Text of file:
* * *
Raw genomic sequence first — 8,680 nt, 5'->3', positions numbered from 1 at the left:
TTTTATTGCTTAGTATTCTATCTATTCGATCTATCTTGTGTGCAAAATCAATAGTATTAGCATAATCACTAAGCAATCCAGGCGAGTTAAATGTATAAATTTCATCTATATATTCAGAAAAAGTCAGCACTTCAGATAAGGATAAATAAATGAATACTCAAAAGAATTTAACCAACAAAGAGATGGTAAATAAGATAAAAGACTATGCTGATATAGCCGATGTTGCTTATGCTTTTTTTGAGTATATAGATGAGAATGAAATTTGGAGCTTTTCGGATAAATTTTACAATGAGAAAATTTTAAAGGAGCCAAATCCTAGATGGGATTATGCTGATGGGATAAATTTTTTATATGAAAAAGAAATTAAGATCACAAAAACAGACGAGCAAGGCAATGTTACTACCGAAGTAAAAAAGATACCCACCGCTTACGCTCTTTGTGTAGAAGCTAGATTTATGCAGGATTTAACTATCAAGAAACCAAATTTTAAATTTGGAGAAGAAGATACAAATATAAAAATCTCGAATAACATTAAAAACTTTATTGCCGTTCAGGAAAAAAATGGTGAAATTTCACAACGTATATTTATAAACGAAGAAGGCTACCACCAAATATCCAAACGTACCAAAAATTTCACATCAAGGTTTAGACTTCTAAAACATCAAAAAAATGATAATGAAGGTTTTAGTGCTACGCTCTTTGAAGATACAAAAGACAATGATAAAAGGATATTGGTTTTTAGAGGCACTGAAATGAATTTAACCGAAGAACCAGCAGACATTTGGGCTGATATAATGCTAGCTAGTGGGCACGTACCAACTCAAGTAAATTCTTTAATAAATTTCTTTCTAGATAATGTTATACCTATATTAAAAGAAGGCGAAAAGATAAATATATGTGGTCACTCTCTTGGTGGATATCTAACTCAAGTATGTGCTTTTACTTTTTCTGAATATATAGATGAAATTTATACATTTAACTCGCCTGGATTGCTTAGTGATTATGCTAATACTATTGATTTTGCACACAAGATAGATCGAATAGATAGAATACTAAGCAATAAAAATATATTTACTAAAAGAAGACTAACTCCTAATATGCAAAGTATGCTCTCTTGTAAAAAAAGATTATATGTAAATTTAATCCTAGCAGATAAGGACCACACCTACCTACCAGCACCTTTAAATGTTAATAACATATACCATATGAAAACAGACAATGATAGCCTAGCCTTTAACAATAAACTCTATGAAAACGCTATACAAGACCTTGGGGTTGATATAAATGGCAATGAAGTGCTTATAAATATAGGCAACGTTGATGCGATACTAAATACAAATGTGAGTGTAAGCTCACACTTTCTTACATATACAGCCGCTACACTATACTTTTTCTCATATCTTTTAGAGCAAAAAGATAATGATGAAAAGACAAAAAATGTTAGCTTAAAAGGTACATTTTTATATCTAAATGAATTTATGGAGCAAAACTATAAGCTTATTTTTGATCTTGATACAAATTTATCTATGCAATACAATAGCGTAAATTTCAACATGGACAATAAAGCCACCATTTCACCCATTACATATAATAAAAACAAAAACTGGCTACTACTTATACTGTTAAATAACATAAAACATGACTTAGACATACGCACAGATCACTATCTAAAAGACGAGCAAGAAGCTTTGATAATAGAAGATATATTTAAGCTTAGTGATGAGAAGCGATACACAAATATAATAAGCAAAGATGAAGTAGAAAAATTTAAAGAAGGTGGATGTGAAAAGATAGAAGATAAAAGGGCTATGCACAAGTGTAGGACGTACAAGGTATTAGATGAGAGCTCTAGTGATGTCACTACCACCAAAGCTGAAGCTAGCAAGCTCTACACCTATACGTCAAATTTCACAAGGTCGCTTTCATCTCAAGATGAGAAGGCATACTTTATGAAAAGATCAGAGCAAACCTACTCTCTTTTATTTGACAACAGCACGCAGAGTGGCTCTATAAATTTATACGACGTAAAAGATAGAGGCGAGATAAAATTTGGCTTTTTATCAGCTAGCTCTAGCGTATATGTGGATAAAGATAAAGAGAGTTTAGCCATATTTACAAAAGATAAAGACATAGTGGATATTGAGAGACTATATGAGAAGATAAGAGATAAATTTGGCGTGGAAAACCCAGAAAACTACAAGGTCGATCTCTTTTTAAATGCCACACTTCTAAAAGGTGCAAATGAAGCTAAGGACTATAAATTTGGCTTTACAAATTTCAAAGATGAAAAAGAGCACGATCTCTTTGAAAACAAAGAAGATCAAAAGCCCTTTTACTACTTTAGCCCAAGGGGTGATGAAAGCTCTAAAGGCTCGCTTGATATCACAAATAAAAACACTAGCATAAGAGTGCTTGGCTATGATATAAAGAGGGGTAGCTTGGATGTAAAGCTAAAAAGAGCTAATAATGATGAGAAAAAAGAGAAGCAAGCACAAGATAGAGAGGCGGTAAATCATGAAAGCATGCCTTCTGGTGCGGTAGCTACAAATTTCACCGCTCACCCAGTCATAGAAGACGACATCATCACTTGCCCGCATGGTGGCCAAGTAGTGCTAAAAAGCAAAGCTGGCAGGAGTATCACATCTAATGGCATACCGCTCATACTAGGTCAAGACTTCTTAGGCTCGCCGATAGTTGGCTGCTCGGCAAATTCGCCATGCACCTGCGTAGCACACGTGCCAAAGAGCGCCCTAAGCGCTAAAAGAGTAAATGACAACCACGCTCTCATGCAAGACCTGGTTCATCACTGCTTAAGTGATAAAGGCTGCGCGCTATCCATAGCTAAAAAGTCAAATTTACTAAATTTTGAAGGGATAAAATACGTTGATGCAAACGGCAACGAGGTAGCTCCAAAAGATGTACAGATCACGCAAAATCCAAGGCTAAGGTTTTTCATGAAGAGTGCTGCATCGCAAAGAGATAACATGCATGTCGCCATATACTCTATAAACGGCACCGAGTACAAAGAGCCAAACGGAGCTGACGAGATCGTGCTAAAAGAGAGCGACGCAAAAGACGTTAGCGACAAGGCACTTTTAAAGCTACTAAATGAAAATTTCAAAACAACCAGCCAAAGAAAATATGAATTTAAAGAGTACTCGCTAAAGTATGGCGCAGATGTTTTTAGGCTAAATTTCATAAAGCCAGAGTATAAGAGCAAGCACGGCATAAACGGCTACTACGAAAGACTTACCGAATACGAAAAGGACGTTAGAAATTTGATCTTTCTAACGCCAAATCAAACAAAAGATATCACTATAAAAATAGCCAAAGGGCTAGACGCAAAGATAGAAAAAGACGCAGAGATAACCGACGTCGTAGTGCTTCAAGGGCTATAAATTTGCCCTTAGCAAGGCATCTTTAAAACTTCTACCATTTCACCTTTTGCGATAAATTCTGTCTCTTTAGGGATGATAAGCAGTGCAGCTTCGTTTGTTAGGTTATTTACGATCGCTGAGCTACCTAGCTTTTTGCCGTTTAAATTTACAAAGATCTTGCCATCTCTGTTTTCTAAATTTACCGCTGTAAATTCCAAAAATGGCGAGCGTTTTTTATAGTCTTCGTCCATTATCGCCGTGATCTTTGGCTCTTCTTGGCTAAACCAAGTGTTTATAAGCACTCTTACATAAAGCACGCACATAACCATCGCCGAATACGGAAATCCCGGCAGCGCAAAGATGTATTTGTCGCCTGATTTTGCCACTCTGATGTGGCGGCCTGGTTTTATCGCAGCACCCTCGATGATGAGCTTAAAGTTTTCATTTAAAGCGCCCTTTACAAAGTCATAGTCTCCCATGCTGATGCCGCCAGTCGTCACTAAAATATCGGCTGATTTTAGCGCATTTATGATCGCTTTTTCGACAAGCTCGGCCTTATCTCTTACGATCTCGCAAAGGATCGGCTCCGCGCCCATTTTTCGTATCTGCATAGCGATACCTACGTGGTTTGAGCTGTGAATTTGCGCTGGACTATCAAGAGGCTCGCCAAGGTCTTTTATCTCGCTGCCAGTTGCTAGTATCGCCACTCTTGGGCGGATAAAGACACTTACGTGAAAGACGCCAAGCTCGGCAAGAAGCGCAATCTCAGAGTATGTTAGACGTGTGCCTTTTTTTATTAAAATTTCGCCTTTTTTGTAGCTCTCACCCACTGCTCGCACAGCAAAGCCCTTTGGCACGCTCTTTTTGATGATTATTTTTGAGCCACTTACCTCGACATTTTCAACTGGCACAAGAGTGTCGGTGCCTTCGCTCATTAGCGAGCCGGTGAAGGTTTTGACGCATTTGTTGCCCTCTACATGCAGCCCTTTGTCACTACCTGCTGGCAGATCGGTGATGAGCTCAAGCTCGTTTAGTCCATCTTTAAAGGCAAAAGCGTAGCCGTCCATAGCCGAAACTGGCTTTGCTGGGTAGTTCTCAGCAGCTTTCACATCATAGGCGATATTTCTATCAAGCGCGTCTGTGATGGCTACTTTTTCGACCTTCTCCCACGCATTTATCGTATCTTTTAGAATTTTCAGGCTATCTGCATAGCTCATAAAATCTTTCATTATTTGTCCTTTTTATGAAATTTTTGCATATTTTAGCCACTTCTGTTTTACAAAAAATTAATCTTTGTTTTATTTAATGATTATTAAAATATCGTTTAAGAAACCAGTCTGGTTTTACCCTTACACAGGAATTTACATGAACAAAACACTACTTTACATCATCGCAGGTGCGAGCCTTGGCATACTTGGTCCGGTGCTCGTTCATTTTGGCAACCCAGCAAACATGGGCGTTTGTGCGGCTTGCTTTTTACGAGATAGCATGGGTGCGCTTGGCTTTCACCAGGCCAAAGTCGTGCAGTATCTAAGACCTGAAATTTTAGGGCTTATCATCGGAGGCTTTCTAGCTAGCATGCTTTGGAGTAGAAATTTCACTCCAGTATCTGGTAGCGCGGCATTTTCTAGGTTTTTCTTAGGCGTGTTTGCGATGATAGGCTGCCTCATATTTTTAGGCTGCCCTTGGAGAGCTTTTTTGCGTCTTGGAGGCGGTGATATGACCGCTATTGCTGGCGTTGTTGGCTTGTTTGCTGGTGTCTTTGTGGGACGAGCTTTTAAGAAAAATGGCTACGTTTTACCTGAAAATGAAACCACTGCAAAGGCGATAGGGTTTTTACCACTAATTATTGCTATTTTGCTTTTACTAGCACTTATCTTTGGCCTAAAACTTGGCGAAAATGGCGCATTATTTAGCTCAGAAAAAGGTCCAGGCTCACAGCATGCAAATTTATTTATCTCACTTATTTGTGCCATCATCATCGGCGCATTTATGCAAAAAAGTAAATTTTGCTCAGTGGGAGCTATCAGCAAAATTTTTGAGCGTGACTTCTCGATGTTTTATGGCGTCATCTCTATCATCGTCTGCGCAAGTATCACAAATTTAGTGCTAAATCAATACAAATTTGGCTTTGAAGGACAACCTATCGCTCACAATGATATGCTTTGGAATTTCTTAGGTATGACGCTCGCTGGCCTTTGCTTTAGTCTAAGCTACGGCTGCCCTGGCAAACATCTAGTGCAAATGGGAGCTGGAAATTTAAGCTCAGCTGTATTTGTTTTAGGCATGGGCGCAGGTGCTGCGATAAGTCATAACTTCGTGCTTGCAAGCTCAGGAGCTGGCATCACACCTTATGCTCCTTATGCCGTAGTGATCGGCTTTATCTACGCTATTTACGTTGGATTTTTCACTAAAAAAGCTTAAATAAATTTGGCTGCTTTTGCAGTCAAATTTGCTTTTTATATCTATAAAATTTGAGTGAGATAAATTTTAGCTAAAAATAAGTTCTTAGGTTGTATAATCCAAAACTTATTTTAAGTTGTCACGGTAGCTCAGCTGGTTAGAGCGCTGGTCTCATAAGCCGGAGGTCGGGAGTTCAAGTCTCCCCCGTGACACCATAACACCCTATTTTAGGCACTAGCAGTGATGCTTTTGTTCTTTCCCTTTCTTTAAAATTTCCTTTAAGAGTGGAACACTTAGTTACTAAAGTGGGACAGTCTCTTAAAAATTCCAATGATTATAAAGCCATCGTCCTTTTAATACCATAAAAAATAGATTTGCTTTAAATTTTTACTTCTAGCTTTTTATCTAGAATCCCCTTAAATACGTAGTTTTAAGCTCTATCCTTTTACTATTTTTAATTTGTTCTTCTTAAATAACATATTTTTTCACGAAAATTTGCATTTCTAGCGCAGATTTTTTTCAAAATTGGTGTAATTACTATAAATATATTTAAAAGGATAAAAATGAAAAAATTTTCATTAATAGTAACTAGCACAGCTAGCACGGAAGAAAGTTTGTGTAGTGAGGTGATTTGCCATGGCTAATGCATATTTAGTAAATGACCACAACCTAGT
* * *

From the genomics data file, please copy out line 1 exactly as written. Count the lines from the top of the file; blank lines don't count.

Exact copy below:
Raw genomic sequence first — 8,680 nt, 5'->3', positions numbered from 1 at the left: